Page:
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Remains of the Day


USA - UK, 1993

Original Title: Remnants of the Day

Directed by: James Ivory

Adapted screenplay: Ruth Prawer Jhabvala


Anthony Hopkins, Emma Thompson, James Fox, Christopher Reeve, Hugh Grant

Duration: 134 min

The Serfdom of Ethics

By Ricardo P Nunes

   Sooner or later, we all end up stopping to evaluate the choices we have made in the course of our lives. Although there is no going back, this accountability may serve to gauge the steps forward. In Remains of the Day, James Stevens (Anthony Hopkins) represents an eminent exception. Maybe because he feels that the accounts won't settle or because he doesn't believe that regret for omission is more painful than that of having acted. A precocious and arduous experience of reality had forced him to choose his priorities in the world, and neither political inclinations nor sentimentality were among them.

   In the midlife throes of a lifetime as head butler of the noble country mansion of one Lord Darlington, there is no place for heartbreak or conscience to distract him from his unswerving dedication to his duties. It so happens that we are in England on the eve of World War II, and despite the stench in the air, no one can yet imagine the proportions of the catastrophe to which things are heading. Much less Stevens, immune in his domestic work to any odor that comes from outside intruding through the cracks of the aristocratic stronghold where his disenchantment had found protection. The mansion's walls delimit a private world, where Stevens' austere silence seems to strangle his agony in remaining indifferent to the calls that, to some extent, can still find an echo within him.


Hopkins and Thompson: Duel of the Titans

   But it also happens that, at the height of his busy retreat, three distinct clamors come to shake the foundations of his invincible lack of empathy: his good boss, that Lord Darlington, turns out to be an influential pre-Churchill Nazi sympathizer; the working conditions and health of the senile father require filial attention; and, most surprisingly, the mansion's no less serious housekeeper, Sally Kenton (Emma Thompson, with whom Hopkins will fight the titans in acting) will gradually try to find loopholes in the formalities of professional ethics to suggest a more intimate and deep that I respect him until he can no longer repress his despair. In his epicurean resignation against passions, Stevens feels that the unshakable integrity of his character was all he achieved in life by his sacrifice, and that it was precisely this attribute that stirred Sally Kenton's feelings.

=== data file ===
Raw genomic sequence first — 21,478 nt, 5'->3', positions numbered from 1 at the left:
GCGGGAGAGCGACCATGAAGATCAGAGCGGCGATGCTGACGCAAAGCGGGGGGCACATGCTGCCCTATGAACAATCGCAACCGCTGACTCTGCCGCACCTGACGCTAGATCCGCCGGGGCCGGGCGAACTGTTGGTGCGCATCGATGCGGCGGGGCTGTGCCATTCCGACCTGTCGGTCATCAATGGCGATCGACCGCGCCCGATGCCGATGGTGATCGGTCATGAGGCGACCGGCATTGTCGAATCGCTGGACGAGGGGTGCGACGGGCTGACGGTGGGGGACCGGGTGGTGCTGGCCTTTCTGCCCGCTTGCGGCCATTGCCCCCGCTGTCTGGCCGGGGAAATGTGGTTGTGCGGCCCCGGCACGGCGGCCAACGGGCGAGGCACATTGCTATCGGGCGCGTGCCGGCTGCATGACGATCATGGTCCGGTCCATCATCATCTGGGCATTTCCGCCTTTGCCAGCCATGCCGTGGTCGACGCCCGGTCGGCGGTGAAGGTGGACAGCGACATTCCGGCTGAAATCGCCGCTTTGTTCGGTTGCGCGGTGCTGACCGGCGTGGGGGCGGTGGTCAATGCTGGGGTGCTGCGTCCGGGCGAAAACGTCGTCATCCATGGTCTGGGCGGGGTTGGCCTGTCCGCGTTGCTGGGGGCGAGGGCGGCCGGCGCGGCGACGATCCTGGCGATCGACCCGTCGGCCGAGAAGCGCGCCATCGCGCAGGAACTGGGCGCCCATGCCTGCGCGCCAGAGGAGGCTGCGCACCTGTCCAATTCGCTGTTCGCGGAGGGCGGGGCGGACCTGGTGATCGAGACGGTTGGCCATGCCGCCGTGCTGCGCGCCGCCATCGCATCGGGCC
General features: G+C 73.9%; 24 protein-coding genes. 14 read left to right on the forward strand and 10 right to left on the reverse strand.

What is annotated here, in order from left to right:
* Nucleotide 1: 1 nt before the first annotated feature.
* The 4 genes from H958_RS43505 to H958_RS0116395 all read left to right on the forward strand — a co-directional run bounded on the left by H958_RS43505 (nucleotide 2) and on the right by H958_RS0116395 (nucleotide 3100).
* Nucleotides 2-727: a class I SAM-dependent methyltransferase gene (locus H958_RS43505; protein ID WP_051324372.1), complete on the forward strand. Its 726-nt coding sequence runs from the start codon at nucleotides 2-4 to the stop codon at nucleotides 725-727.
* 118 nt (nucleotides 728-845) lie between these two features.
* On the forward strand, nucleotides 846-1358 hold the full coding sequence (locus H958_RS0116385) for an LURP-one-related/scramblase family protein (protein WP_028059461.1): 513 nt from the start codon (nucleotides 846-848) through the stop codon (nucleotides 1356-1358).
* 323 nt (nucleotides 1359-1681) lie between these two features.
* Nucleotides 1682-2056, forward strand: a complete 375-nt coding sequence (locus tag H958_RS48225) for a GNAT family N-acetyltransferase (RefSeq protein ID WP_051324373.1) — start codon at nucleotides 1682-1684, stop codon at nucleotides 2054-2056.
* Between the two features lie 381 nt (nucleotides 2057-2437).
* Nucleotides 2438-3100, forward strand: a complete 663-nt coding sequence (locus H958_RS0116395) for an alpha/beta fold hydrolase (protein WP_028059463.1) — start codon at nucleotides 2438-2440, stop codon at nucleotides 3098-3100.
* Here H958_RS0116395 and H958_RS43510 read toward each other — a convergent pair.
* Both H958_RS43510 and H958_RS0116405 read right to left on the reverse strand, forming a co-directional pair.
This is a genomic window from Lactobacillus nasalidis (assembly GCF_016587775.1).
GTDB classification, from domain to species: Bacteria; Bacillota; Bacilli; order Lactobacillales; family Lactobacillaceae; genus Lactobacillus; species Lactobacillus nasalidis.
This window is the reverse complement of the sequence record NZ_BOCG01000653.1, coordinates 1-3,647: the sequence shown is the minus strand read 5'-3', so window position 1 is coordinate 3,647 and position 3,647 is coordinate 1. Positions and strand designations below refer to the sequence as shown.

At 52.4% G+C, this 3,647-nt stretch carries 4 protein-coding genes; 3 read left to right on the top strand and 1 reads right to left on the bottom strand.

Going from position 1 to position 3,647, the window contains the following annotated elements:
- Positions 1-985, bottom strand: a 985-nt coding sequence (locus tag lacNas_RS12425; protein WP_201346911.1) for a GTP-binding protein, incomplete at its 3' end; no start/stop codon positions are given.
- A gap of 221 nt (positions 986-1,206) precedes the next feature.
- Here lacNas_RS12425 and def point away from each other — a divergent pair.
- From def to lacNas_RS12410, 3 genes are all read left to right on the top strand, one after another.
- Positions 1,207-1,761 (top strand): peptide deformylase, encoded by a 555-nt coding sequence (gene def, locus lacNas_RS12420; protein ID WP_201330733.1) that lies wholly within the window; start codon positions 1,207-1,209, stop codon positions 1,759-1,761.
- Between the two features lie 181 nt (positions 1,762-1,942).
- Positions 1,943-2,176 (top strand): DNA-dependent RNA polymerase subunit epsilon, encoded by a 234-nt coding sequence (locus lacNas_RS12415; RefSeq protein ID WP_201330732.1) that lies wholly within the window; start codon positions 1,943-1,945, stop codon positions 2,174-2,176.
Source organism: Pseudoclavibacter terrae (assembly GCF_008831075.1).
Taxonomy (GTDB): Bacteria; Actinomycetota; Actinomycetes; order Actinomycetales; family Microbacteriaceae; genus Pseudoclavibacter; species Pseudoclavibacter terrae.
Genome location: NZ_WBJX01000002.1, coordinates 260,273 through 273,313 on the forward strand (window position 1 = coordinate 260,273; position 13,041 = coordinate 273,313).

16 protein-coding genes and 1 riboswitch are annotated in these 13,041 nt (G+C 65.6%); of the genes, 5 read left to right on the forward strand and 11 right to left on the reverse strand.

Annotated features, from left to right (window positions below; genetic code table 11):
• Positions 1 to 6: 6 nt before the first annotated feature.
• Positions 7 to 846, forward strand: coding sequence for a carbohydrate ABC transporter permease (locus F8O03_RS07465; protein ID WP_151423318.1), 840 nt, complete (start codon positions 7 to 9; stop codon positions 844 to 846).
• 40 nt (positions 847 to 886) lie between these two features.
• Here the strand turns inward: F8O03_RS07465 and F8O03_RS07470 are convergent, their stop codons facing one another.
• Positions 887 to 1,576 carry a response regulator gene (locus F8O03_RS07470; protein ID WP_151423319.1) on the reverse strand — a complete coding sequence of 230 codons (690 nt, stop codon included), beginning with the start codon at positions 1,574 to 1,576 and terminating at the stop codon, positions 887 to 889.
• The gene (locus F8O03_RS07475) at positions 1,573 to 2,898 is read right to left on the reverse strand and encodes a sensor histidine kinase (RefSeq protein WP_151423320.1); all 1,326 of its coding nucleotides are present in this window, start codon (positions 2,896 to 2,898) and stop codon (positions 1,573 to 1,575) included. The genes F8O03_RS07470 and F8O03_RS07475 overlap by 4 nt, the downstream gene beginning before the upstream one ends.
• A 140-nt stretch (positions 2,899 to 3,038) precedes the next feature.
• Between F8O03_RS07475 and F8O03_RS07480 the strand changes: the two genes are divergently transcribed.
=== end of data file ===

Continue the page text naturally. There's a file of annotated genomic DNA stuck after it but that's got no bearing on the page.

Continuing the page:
Photography, music, script and James Ivory's masterful direction combine to ensure that its formidable cast knows how to say a lot between the lines. Hence few films with so many possible readings. I only have one uncompromising observation left, but that obviously doesn't detract from the film at all. Based on the novel by Kazuo Ishiguro, who won the Nobel Prize for Literature in 2017, the narrative begins in 1954, almost two decades after the central events of the plot, when Stevens travels to meet Sally Kenton again and relive some episodes along the way. That is, who narrates the story in first person is Mr. Stevens, from a diary of his. What happens in the reunion, however, is only the insistent reiteration of his old and incorruptible temper, that is, the same temper that makes him incapable of opening up to us in that way, not only because of his circumspect character, but also for the simple fact that he does not having seen the events as he tells us. That he had found a confessor in a diary was perhaps the only concession he was capable of.

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